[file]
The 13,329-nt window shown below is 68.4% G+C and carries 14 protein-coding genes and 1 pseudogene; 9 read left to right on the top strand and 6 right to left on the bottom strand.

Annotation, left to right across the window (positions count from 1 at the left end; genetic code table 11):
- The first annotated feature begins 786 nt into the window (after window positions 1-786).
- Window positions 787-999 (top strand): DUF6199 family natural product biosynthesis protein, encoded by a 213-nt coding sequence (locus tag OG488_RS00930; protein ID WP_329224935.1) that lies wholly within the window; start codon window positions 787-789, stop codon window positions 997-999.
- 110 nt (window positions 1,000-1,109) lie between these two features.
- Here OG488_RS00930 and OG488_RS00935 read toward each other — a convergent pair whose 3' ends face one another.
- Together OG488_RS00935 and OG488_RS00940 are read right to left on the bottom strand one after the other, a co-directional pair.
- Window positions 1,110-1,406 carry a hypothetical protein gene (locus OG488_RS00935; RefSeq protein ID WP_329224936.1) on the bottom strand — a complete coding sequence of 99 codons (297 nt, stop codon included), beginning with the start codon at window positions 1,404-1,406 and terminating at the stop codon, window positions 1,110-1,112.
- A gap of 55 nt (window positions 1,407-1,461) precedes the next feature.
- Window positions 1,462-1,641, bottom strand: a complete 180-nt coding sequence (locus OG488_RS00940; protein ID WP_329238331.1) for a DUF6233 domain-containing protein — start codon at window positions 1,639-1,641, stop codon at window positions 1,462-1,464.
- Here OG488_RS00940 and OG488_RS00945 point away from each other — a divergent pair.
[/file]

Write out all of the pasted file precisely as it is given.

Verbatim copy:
The 13,329-nt window shown below is 68.4% G+C and carries 14 protein-coding genes and 1 pseudogene; 9 read left to right on the top strand and 6 right to left on the bottom strand.

Annotation, left to right across the window (positions count from 1 at the left end; genetic code table 11):
- The first annotated feature begins 786 nt into the window (after window positions 1-786).
- Window positions 787-999 (top strand): DUF6199 family natural product biosynthesis protein, encoded by a 213-nt coding sequence (locus tag OG488_RS00930; protein ID WP_329224935.1) that lies wholly within the window; start codon window positions 787-789, stop codon window positions 997-999.
- 110 nt (window positions 1,000-1,109) lie between these two features.
- Here OG488_RS00930 and OG488_RS00935 read toward each other — a convergent pair whose 3' ends face one another.
- Together OG488_RS00935 and OG488_RS00940 are read right to left on the bottom strand one after the other, a co-directional pair.
- Window positions 1,110-1,406 carry a hypothetical protein gene (locus OG488_RS00935; RefSeq protein ID WP_329224936.1) on the bottom strand — a complete coding sequence of 99 codons (297 nt, stop codon included), beginning with the start codon at window positions 1,404-1,406 and terminating at the stop codon, window positions 1,110-1,112.
- A gap of 55 nt (window positions 1,407-1,461) precedes the next feature.
- Window positions 1,462-1,641, bottom strand: a complete 180-nt coding sequence (locus OG488_RS00940; protein ID WP_329238331.1) for a DUF6233 domain-containing protein — start codon at window positions 1,639-1,641, stop codon at window positions 1,462-1,464.
- Here OG488_RS00940 and OG488_RS00945 point away from each other — a divergent pair.